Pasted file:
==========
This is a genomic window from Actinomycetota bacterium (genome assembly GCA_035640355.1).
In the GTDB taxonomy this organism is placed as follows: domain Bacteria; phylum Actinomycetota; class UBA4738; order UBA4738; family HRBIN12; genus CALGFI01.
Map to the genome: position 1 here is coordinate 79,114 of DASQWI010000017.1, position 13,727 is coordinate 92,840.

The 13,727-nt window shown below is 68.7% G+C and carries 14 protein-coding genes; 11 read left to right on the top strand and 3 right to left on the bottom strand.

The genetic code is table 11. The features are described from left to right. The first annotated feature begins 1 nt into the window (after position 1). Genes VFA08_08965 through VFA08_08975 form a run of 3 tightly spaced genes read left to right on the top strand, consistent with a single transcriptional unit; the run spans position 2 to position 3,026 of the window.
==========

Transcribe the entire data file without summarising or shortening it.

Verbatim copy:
This is a genomic window from Actinomycetota bacterium (genome assembly GCA_035640355.1).
In the GTDB taxonomy this organism is placed as follows: domain Bacteria; phylum Actinomycetota; class UBA4738; order UBA4738; family HRBIN12; genus CALGFI01.
Map to the genome: position 1 here is coordinate 79,114 of DASQWI010000017.1, position 13,727 is coordinate 92,840.

The 13,727-nt window shown below is 68.7% G+C and carries 14 protein-coding genes; 11 read left to right on the top strand and 3 right to left on the bottom strand.

The genetic code is table 11. The features are described from left to right. The first annotated feature begins 1 nt into the window (after position 1). Genes VFA08_08965 through VFA08_08975 form a run of 3 tightly spaced genes read left to right on the top strand, consistent with a single transcriptional unit; the run spans position 2 to position 3,026 of the window.